Human Language Technology Challenges for Computer Science and Linguistics

Author : Zygmunt Vetulani
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This book constitutes the refereed proceedings of the 6th Language and Technology Conference: Challenges for Computer Science and Linguistics, LTC 2013, held in Poznań, Poland, in December 2013. The 31 revised and in many cases substantially extended papers presented in this volume were carefully reviewed and selected from 103 submissions.The papers selected to this volume belong to various fields of Human Language Technologies and illustrate a large thematic coverage of the LTC conferences. To make the presentation of the papers possibly transparent we have “structured” them into 9 chapters. These are: Speech Processing, Morphology, Parsing Related Issues, Computational Semantics, Digital Language Resources, Ontologies and Wordnets, Written Text and Document Processing, Information and Data Extraction, and Less-Resourced Languages.

Clause Structure and Word Order in Hebrew and Arabic

Author : Ur Shlonsky
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Looking at the grammars of Hebrew and several varieties of Arabic, Shlonsky examines clausal architecture and verb movement and the role of agreement in natural language, using Chomsky's Government and Binding approach.

Modern Arabic

Author : Clive Holes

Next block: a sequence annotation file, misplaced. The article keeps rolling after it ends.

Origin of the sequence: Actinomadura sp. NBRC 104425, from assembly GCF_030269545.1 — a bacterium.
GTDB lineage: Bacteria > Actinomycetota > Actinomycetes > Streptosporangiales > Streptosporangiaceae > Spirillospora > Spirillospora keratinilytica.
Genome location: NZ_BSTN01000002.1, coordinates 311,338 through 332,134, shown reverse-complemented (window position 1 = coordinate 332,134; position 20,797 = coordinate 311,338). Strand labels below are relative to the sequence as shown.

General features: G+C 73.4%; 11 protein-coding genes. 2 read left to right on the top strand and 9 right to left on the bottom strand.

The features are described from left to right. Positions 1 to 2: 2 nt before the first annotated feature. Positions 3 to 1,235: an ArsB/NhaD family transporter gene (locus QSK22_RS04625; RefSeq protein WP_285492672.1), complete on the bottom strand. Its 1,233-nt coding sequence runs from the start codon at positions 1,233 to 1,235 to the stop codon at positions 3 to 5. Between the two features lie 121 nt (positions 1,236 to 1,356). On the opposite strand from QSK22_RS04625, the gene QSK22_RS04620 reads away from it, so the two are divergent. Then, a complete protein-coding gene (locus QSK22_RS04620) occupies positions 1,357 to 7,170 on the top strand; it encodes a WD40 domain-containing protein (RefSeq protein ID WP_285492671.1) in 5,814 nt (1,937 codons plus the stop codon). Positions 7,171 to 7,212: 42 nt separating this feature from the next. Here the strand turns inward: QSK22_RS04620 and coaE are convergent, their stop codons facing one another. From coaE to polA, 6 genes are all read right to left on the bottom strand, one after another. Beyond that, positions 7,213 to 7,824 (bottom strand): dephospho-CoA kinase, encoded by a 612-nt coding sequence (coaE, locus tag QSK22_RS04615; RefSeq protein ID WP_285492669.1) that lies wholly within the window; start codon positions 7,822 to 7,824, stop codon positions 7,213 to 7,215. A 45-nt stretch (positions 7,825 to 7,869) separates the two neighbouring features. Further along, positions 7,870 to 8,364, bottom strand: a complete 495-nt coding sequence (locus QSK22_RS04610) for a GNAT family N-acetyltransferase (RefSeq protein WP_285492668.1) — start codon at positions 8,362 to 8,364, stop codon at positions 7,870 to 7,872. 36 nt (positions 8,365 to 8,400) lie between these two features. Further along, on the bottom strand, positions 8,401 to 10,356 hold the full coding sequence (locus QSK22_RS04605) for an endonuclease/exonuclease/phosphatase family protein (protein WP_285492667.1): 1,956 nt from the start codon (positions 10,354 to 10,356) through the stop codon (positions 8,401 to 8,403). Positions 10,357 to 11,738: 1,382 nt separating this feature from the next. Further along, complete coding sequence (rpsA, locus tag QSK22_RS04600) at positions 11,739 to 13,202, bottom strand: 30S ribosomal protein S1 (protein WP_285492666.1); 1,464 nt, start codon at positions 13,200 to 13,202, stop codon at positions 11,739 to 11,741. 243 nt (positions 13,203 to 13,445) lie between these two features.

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The revised and updated edition of Modern Arabic takes this authoritative, concise linguistic description of the structure and use of modern Arabic to an invaluable new level. Clive Holes traces the development of the Arabic language from Classical Arabic, the written language used in the 7th century for the Qur'an and poetry, through the increasingly symbiotic use of Modern Standard Arabic or MSA (the language of writing and formal speech) and dialectal Arabic (the language of normal conversation). He shows how Arabic has been shaped over the centuries by migration, urbanization, and education--giving us "a balanced, dispassionate, and accurate picture of the structures, functions, and varieties of the contemporary Arabic language." Holes explains the structural characteristics--phonology, morphology, syntax, semantics, and lexical and stylistic developments--that the majority of the dialects share, as distinguished from Modern Standard Arabic. He also shows how native speakers use both types of Arabic for different purposes, with MSA being the language of power and control as used on television and in political speeches, and the dialects serving as the language of intimacy and domesticity. He further shows how MSA and spoken dialects are not as compartmentalized as one might be led to believe. Modern Arabic illustrates the use of the Arabic language in real life, whether in conversation, news bulletins and newspaper articles, serious literature, or song. This new edition takes into account research published in several areas of Arabic linguistics since the first edition was published in 1995. It includes more extensive comment on the North African Arabic vocabulary of Modern Standard Arabic, more information about "mixed" varieties of written Arabic that are not in MSA (especially in Egypt), updated references, explanations, and many new examples. All Arabic is transcribed, except for an appendix presenting the Arabic alphabet and script. Students of the Arabic language will find Modern Arabic without peer--as will those general linguists who are interested in discovering how Arabic compares structurally and sociolinguistically with European languages.